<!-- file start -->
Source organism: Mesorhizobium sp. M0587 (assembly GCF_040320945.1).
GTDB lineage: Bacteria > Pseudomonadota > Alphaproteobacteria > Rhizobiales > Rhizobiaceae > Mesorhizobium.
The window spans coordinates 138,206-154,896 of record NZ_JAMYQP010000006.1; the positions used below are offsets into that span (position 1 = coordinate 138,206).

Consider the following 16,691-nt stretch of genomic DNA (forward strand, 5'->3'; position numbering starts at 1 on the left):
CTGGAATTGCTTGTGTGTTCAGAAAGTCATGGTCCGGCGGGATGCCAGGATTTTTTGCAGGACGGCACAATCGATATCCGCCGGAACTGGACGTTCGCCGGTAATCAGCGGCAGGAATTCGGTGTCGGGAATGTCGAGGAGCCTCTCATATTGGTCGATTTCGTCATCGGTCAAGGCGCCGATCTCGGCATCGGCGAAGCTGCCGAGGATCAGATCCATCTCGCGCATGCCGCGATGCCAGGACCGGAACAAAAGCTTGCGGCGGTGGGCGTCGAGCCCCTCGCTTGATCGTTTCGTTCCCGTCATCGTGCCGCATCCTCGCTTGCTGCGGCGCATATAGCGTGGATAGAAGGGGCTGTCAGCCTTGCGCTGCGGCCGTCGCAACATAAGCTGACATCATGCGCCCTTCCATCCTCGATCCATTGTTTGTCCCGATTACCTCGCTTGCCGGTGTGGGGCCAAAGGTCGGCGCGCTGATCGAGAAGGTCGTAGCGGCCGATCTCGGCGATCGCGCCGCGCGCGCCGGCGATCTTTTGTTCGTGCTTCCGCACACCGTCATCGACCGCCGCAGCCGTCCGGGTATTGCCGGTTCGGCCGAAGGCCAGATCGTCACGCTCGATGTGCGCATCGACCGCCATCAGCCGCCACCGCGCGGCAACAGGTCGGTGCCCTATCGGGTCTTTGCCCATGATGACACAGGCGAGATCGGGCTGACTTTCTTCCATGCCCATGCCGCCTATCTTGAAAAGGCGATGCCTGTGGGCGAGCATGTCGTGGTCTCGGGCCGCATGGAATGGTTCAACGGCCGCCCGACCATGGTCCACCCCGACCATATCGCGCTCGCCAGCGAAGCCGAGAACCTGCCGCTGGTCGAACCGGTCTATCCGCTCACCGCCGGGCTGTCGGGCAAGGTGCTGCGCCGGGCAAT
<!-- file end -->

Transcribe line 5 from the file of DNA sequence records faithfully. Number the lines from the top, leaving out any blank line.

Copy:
CTGGAATTGCTTGTGTGTTCAGAAAGTCATGGTCCGGCGGGATGCCAGGATTTTTTGCAGGACGGCACAATCGATATCCGCCGGAACTGGACGTTCGCCGGTAATCAGCGGCAGGAATTCGGTGTCGGGAATGTCGAGGAGCCTCTCATATTGGTCGATTTCGTCATCGGTCAAGGCGCCGATCTCGGCATCGGCGAAGCTGCCGAGGATCAGATCCATCTCGCGCATGCCGCGATGCCAGGACCGGAACAAAAGCTTGCGGCGGTGGGCGTCGAGCCCCTCGCTTGATCGTTTCGTTCCCGTCATCGTGCCGCATCCTCGCTTGCTGCGGCGCATATAGCGTGGATAGAAGGGGCTGTCAGCCTTGCGCTGCGGCCGTCGCAACATAAGCTGACATCATGCGCCCTTCCATCCTCGATCCATTGTTTGTCCCGATTACCTCGCTTGCCGGTGTGGGGCCAAAGGTCGGCGCGCTGATCGAGAAGGTCGTAGCGGCCGATCTCGGCGATCGCGCCGCGCGCGCCGGCGATCTTTTGTTCGTGCTTCCGCACACCGTCATCGACCGCCGCAGCCGTCCGGGTATTGCCGGTTCGGCCGAAGGCCAGATCGTCACGCTCGATGTGCGCATCGACCGCCATCAGCCGCCACCGCGCGGCAACAGGTCGGTGCCCTATCGGGTCTTTGCCCATGATGACACAGGCGAGATCGGGCTGACTTTCTTCCATGCCCATGCCGCCTATCTTGAAAAGGCGATGCCTGTGGGCGAGCATGTCGTGGTCTCGGGCCGCATGGAATGGTTCAACGGCCGCCCGACCATGGTCCACCCCGACCATATCGCGCTCGCCAGCGAAGCCGAGAACCTGCCGCTGGTCGAACCGGTCTATCCGCTCACCGCCGGGCTGTCGGGCAAGGTGCTGCGCCGGGCAAT